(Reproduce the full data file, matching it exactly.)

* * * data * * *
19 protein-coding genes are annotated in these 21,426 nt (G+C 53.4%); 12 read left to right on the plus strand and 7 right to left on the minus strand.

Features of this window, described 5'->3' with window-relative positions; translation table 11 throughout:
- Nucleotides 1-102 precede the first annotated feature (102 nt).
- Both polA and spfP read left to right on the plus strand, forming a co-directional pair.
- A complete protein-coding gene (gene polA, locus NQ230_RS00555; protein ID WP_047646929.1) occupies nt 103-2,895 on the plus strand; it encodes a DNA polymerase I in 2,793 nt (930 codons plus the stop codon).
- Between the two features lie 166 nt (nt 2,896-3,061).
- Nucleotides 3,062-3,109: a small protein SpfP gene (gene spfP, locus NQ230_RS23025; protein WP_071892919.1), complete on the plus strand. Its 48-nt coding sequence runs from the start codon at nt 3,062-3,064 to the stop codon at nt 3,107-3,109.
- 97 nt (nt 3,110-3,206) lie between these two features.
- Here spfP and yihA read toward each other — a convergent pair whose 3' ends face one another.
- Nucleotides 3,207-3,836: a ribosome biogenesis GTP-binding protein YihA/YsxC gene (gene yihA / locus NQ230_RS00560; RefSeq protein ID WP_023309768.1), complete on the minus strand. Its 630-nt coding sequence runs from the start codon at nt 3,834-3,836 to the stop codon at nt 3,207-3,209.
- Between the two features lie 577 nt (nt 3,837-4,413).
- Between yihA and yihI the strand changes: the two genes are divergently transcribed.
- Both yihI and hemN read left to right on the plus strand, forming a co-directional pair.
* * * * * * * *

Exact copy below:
19 protein-coding genes are annotated in these 21,426 nt (G+C 53.4%); 12 read left to right on the plus strand and 7 right to left on the minus strand.

Features of this window, described 5'->3' with window-relative positions; translation table 11 throughout:
- Nucleotides 1-102 precede the first annotated feature (102 nt).
- Both polA and spfP read left to right on the plus strand, forming a co-directional pair.
- A complete protein-coding gene (gene polA, locus NQ230_RS00555; protein ID WP_047646929.1) occupies nt 103-2,895 on the plus strand; it encodes a DNA polymerase I in 2,793 nt (930 codons plus the stop codon).
- Between the two features lie 166 nt (nt 2,896-3,061).
- Nucleotides 3,062-3,109: a small protein SpfP gene (gene spfP, locus NQ230_RS23025; protein WP_071892919.1), complete on the plus strand. Its 48-nt coding sequence runs from the start codon at nt 3,062-3,064 to the stop codon at nt 3,107-3,109.
- 97 nt (nt 3,110-3,206) lie between these two features.
- Here spfP and yihA read toward each other — a convergent pair whose 3' ends face one another.
- Nucleotides 3,207-3,836: a ribosome biogenesis GTP-binding protein YihA/YsxC gene (gene yihA / locus NQ230_RS00560; RefSeq protein ID WP_023309768.1), complete on the minus strand. Its 630-nt coding sequence runs from the start codon at nt 3,834-3,836 to the stop codon at nt 3,207-3,209.
- Between the two features lie 577 nt (nt 3,837-4,413).
- Between yihA and yihI the strand changes: the two genes are divergently transcribed.
- Both yihI and hemN read left to right on the plus strand, forming a co-directional pair.